Death with Interruptions
When awarded the Nobel Prize in Literature in 1998, the Portuguese novelist José Saramago was praised as the creator of “parables sustained by imagination, compassion, and irony,” which afford fresh insights into the complexities of human life. His latest novel is true to the form that he has made his own. Like many of his best fictions, it asks the question “What would happen if?”
Saramago’s 1987 novel Jangada de pedra (The Stone Raft, 1995) asks “What would happen if the Iberian peninsula broke away from the European continent and floated in the Atlantic? What would change politically or economically?” His 1989 novel Historía do cerco de Lisboa (The History of the Siege of Lisbon, 1996) asks “What would happen if a proofreader inserted the word ’not’ into a work of history?” In what may be his best-known parable, the 1995 novel Ensaio sobre a cegueira (Blindness, 1997), Saramago imagines what would happen if almost everyone in a city suddenly went blind. The story was made into a feature film in 2008.
Death with Interruptions (published in England as Death at Intervals) asks the question “What would happen if people suddenly stopped dying, no matter how injured, ill, or elderly they might be?” Like Blindness, it has an essayistic quality, providing a “panoramic view” of the country rather than details about specific lives. The narrator, who occasionally identifies himself as such, neither names the characters nor describes them, but simply accounts the events of a half-year as the unnamed country descends into chaos. Many lie on their deathbeds in a state of suspended animation, the country’s queen mother among them. Hospitals become impossibly overcrowded. Gravediggers must go abroad to find work. Members of the mafia find new work and indeed perform a public service as they spirit the comatose out of the country. The military plans a coup. Churchgoers pray for the return of death.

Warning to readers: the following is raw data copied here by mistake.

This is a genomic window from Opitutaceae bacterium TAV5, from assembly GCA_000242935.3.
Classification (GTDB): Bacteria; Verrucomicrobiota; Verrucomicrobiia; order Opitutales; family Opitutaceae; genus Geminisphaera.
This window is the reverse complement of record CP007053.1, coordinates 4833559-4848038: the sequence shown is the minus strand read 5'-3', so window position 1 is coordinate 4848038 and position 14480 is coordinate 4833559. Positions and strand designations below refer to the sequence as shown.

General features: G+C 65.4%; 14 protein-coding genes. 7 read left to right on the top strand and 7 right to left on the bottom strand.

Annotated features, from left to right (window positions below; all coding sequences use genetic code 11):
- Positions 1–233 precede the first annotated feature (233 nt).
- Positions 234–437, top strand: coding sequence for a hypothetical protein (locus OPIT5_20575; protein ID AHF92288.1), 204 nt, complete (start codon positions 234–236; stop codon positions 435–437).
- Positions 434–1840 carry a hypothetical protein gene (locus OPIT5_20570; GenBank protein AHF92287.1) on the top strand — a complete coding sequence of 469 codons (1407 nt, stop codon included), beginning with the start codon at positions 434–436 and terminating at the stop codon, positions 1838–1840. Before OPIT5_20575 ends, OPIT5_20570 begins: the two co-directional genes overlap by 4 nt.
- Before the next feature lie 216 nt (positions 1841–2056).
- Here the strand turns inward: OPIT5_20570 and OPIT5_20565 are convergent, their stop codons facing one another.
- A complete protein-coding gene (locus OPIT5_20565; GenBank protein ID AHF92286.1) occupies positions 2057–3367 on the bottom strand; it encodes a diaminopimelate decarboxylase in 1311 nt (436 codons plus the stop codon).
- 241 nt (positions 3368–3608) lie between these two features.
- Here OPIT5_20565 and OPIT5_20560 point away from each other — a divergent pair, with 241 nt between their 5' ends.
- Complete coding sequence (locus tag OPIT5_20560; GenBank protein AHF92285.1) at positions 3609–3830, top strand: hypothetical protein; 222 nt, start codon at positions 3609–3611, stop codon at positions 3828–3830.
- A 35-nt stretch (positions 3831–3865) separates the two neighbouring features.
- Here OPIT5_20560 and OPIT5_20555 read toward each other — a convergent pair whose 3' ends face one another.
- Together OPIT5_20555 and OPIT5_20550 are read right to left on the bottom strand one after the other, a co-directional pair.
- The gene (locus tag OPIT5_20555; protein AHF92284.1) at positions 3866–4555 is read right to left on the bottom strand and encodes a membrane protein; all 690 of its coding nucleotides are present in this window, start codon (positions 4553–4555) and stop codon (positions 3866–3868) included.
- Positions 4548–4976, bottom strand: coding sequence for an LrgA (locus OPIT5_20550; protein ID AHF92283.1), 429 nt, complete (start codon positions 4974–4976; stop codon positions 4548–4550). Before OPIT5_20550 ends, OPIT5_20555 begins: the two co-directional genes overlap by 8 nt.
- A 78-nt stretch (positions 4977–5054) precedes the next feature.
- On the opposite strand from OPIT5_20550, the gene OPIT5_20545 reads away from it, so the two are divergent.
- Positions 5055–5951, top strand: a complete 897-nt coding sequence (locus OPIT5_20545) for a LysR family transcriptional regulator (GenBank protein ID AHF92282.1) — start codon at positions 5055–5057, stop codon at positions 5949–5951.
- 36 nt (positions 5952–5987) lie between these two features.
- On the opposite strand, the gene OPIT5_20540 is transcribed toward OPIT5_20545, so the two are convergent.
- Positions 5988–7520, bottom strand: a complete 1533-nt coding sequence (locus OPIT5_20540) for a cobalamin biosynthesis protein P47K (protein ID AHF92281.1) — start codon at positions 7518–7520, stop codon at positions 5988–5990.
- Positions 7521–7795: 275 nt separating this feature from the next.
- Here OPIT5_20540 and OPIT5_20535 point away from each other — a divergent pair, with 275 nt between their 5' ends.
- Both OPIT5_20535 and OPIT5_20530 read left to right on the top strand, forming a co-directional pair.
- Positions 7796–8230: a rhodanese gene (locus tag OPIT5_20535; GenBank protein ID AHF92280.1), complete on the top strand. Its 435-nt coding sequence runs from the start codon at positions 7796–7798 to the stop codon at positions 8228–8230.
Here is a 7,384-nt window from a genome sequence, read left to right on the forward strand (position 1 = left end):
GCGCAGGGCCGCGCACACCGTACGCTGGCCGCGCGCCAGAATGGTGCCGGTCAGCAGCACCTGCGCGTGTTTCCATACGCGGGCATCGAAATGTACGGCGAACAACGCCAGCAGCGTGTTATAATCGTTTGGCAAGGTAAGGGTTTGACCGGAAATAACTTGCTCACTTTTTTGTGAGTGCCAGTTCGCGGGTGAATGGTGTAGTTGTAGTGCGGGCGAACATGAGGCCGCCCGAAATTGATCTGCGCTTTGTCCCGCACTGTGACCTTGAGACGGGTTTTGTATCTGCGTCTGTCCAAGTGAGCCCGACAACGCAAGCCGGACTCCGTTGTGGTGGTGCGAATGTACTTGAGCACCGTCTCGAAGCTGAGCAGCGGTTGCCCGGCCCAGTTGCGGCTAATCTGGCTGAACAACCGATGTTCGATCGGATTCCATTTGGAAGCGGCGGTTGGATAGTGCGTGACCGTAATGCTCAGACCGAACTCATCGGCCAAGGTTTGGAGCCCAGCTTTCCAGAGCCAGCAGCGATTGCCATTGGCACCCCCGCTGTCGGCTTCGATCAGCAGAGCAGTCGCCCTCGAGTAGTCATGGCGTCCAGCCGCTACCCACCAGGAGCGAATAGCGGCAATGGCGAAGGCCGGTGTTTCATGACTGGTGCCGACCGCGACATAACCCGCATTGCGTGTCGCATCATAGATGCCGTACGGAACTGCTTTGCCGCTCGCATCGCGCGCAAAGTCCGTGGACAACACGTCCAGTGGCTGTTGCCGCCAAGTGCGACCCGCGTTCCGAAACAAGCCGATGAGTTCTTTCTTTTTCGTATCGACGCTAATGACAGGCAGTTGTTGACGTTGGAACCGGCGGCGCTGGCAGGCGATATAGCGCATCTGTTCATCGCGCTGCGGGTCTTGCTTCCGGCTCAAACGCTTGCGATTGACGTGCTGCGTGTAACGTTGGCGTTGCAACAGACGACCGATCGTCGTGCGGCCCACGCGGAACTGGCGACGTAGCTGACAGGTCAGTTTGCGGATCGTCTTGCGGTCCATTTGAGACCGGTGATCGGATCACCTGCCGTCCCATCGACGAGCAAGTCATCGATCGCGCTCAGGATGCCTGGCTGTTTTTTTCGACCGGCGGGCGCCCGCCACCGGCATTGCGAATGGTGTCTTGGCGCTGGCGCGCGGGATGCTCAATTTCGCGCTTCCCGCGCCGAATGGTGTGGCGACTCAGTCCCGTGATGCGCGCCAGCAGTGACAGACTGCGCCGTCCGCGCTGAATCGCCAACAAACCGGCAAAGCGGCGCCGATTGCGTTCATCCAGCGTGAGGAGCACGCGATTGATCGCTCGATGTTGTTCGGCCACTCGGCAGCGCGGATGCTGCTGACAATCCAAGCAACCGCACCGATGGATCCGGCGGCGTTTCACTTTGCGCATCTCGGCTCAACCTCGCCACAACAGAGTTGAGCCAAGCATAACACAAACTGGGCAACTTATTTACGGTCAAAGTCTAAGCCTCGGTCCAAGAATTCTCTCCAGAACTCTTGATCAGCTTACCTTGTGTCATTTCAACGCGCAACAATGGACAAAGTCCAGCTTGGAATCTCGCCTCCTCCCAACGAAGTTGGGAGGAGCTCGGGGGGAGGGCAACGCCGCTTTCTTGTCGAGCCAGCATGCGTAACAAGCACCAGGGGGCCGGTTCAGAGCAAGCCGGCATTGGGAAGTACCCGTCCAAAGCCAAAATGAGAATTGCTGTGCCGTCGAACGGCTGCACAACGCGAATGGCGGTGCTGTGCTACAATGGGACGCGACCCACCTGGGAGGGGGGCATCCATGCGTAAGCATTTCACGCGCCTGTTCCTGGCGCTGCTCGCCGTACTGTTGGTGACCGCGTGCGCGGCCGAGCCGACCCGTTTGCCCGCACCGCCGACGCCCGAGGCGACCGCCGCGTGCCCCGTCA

Seven months into the crisis, another crisis occurs when the state television authority receives a letter from death, saying that normal activities will resume at midnight that night. Everyone who would have died in the first half of the year will die nowmore than sixty thousand in a country of ten million. In the future, anyone who had not been on the point of death will be given a week’s written notice before the fatal hour. The return of death is a boon for funeral directors and other idle workers and eases the crisis in old-age homes.
As life returns to normal, attention shifts to death. People study the strange letter, written on violet-colored paper. Grammarians and graphologists replace the philosophers in public speculations. All the signsthe irregular letters, “the chaotic syntax, the complete lack of very necessary parentheses, the obsessive elimination of paragraphs, the random use of commas,” and much moresuggest the author is a young woman. It seems incredible, but as new sightings are reported at the foot of a bed or the scene of an accident, there is confirmation. Death is more than a feminine noun, in Portuguese and the other Romance languages; death is also very human.
The rest of the novel tells death’s story, as she dashes off letters to the dying and tries to have a life of sorts, attending concerts and shopping for clothes. She has the snits and crushes one would expect of an inexperienced young woman. She is not at all the terrifying abstraction that the pundits have imagined. She is not even the supreme power; she is more like an intern or a representative. All too human, she even has something in common with the story’s narrator.
Everything the grammarian denounced in the public letterthe syntax, the comma faults, especially “the intentional and almost diabolical abolition of the capital letter”can also be found in the novel. Not only titles of office but names of classical deities and famous people such as the cellist’s beloved Johann Sebastian Bach are left uncapitalized. Question marks and quotation marks are also omitted. In the absence of standard editing conventions, a reader must either slow down and engage with the text or skip over large chunks of the story (at least there are paragraph and chapter breaks). Coming halfway through the story, the grammarian’s remarks apply inescapably to the narrator...
(The entire section is 1801 words.)